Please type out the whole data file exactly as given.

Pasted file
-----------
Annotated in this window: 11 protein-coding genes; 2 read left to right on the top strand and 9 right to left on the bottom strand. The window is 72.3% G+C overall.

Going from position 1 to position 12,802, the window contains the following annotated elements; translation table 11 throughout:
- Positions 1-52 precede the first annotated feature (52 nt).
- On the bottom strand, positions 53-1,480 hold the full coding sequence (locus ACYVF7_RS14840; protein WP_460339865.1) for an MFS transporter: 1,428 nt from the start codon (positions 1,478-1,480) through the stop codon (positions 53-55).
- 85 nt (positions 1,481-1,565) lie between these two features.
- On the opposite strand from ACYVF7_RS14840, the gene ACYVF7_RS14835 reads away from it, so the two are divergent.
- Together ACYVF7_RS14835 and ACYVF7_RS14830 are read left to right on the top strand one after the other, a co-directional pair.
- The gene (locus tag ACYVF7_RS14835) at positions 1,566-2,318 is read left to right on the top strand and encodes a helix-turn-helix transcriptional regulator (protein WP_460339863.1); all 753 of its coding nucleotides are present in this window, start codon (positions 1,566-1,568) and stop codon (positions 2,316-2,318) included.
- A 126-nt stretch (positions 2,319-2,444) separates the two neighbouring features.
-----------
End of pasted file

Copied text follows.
Annotated in this window: 11 protein-coding genes; 2 read left to right on the top strand and 9 right to left on the bottom strand. The window is 72.3% G+C overall.

Going from position 1 to position 12,802, the window contains the following annotated elements; translation table 11 throughout:
- Positions 1-52 precede the first annotated feature (52 nt).
- On the bottom strand, positions 53-1,480 hold the full coding sequence (locus ACYVF7_RS14840; protein WP_460339865.1) for an MFS transporter: 1,428 nt from the start codon (positions 1,478-1,480) through the stop codon (positions 53-55).
- 85 nt (positions 1,481-1,565) lie between these two features.
- On the opposite strand from ACYVF7_RS14840, the gene ACYVF7_RS14835 reads away from it, so the two are divergent.
- Together ACYVF7_RS14835 and ACYVF7_RS14830 are read left to right on the top strand one after the other, a co-directional pair.
- The gene (locus tag ACYVF7_RS14835) at positions 1,566-2,318 is read left to right on the top strand and encodes a helix-turn-helix transcriptional regulator (protein WP_460339863.1); all 753 of its coding nucleotides are present in this window, start codon (positions 1,566-1,568) and stop codon (positions 2,316-2,318) included.
- A 126-nt stretch (positions 2,319-2,444) separates the two neighbouring features.